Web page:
ToughBooks and GPS software

Discussion in 'Panasonic' started by Wyrm73, Mar 12, 2009.

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  1. Wyrm73

    Wyrm73 Notebook Consultant

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    My CF-29 came with internal GPS, but now I need to find some navigation software that meets my needs. I would like something that can be used for car navigation, but I also need something for off road/ marine navigation as I plan to take this with me on military duty and also on my boat (once I can afford one that is ;) ).

    So I thought I would ask here and find out what everyone else around here was using. I found threads covering testing software, but couldn't find much for the navigation software itself. I am even willing to run multiple software solutions for on and off road if necessary. Lower cost is always better, but so far the free solutions I have tried don't seem to be doing what I want.
     
  2. Alex

    Alex Super Moderator

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  3. Toughbook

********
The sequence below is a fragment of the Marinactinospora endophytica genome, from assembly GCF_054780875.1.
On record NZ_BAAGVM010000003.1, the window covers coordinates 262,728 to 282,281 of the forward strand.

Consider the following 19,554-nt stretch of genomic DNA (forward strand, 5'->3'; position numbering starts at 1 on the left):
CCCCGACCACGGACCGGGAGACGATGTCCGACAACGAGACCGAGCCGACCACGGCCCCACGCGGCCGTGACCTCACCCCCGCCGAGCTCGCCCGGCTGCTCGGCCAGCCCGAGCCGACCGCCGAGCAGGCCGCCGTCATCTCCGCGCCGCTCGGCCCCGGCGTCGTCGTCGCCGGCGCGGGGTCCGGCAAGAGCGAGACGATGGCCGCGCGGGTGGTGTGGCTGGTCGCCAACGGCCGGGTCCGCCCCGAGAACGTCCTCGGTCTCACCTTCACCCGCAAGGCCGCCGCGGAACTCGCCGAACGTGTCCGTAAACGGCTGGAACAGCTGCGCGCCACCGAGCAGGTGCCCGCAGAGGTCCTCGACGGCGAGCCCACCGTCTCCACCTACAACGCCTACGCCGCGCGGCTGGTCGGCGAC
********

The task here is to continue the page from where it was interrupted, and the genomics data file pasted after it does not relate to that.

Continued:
Toughbook Drop and Give Me 20!

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    Alex... Can you edit that and/or give us a brief description to what each is or does? I'm kind of curious about this too.
     
  4. sunrk

    sunrk Notebook Evangelist

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    I have tried Visual GPS with the GPS engine in my CF28 and apart from problems relating to the engine itself and not the software talking to it, the software is very extensive in scope. it is NOT a replacement for a wanky Nokia with inbuilt GPS or a Tomtom, Navman, etc, but an excellent use of GPS all the same.

    http://www.visualgps.net/VisualGPS/

    Craig.
     
  5. Toughbook

    Toughbook Drop and Give Me 20!

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    Yeah... Cap posted that a while back... I tried it but it is more for testing isn't it? Maybe a little more advanced than WinFast and the like?
     
  6. 9nine9

    9nine9 Notebook Geek

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    For in-car navigation, it's really hard to beat Garmin Mobile PC

    https://buy.garmin.com/shop/shop.do?cID=139&pID=13484

    It gives you essentially the same interface as the nuvi series of in-car GPS navigators, but on your laptop. It's really designed to be used with a touchscreen, and you can access almost all of the functionality that way.